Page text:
members indicating their professional designation, status and
qualifications etc. However, the designation "Cost Accountant" as well
as the name of the firm may be used in greeting cards, invitations for
marriages and religious ceremonies and any invitations for opening or
inauguration of office of the members, change in office premises and
change in telephone numbers, provided that such greeting cards or
invitations etc. are sent only to clients, relatives and friends of
the members concerned.
(h) Soliciting professional work by making roving enquiries
It is not permissible for a member to address letters or circulars to
persons who are likely to require services of a Cost Accountant since
it would tantamount to advertisement.
(i) Seeking work from professional colleagues
The issue of an advertisement or a circular by a Cost Accountant,
seeking work-from professional colleagues on any basis whatsoever
except as provided in (a) (ii) above would be in violation of this
(k) Acceptance of original professional work by a member emanating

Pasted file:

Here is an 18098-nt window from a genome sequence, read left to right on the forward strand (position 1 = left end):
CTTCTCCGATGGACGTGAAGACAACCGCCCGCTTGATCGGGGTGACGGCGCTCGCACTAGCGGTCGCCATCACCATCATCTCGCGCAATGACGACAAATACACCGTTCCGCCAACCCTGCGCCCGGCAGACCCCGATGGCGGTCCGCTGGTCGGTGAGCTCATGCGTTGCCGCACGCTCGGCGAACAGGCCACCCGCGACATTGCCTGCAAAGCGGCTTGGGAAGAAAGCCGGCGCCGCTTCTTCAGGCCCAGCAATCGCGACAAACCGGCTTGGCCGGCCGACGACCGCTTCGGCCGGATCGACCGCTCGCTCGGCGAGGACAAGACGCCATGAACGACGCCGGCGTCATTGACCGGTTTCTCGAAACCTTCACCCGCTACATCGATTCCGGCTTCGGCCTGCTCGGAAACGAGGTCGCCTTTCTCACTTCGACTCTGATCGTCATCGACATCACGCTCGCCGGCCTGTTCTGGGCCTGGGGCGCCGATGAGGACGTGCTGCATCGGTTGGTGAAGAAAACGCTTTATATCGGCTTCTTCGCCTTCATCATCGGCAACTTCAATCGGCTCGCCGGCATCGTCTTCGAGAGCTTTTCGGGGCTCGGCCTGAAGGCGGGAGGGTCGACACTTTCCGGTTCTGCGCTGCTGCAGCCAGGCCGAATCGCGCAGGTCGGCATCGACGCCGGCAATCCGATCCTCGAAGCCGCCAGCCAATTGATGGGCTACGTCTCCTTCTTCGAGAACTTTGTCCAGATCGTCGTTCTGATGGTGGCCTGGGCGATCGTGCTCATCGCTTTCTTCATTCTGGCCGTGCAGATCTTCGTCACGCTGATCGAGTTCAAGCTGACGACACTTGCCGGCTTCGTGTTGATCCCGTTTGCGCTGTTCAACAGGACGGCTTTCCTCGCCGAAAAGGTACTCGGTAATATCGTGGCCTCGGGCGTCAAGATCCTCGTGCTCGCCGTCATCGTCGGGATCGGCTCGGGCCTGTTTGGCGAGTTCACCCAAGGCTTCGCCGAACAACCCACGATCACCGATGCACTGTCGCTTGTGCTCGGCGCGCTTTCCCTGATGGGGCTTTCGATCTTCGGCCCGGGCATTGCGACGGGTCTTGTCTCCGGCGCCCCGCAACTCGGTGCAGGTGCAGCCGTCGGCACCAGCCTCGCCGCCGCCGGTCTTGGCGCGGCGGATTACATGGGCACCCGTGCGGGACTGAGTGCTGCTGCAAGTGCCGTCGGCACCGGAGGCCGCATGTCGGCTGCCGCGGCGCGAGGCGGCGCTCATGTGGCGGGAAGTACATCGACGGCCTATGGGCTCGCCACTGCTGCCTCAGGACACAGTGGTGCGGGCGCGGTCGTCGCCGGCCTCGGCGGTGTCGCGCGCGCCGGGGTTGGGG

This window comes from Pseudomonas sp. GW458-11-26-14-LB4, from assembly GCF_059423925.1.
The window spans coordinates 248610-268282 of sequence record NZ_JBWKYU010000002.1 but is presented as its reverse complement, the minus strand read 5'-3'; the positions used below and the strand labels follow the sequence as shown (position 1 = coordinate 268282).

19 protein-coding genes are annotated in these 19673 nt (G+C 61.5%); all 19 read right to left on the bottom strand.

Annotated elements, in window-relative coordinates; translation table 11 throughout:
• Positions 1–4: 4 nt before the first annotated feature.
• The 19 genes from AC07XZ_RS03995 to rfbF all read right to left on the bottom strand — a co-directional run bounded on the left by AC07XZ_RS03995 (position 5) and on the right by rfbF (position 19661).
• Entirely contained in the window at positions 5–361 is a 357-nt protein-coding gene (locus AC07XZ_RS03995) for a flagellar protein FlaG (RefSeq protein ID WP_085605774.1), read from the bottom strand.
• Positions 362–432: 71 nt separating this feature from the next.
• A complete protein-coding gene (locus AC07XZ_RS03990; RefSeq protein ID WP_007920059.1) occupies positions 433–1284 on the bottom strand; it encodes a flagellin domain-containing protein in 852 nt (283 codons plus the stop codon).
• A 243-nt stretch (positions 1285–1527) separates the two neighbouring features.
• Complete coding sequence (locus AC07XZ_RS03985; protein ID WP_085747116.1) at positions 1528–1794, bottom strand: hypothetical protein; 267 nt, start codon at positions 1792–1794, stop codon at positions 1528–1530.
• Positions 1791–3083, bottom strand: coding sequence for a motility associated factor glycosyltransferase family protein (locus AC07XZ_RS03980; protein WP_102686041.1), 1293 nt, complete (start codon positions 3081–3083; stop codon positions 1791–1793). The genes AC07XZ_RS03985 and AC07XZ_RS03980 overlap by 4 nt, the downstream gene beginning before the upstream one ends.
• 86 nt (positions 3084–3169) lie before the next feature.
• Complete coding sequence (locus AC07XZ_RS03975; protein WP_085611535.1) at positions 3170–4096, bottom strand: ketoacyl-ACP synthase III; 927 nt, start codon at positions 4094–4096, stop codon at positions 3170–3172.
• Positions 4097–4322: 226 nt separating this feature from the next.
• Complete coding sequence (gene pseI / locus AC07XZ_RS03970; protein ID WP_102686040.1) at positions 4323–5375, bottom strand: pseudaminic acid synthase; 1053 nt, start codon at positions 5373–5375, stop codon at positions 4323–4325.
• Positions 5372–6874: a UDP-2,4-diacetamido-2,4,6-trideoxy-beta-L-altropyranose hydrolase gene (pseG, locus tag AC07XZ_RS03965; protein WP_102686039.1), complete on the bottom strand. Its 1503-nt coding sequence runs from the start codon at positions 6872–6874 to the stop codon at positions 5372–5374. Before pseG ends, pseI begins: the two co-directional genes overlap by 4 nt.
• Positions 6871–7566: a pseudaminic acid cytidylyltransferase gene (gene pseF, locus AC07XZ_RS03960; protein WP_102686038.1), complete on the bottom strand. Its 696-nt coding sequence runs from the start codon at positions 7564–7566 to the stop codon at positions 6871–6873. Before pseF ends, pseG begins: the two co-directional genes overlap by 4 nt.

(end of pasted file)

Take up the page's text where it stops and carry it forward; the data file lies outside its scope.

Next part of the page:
from the client introduced to him by another member
A member should not accept the original professional work emanating
from a client introduced to him by another member. If any professional
work of such client comes to him directly, it should be his duty to
ask the client that he should come through the other member dealing
generally with his original work.
(I) Giving public interviews
While giving any interview or otherwise fumishing details about
themselves or their firms in public interviews or to the press or at
any forum, the members should ensure that, it should not result in
publicity. Due care should be taken to ensure that such interviews or
details about the members or their firms are not given in a manner
highlighting their professional attainments.
(m) Members and/or firms who publish advertisements under Box
Members/Firms are prohibited from inserting advertisements for
soliciting clients or professional work under box numbers in the
newspapers. This practice is in violation of this clause.
The council has approved the detailed guidelines for posting the
particulars on web site by Cost Accountants in practice and firm(s) of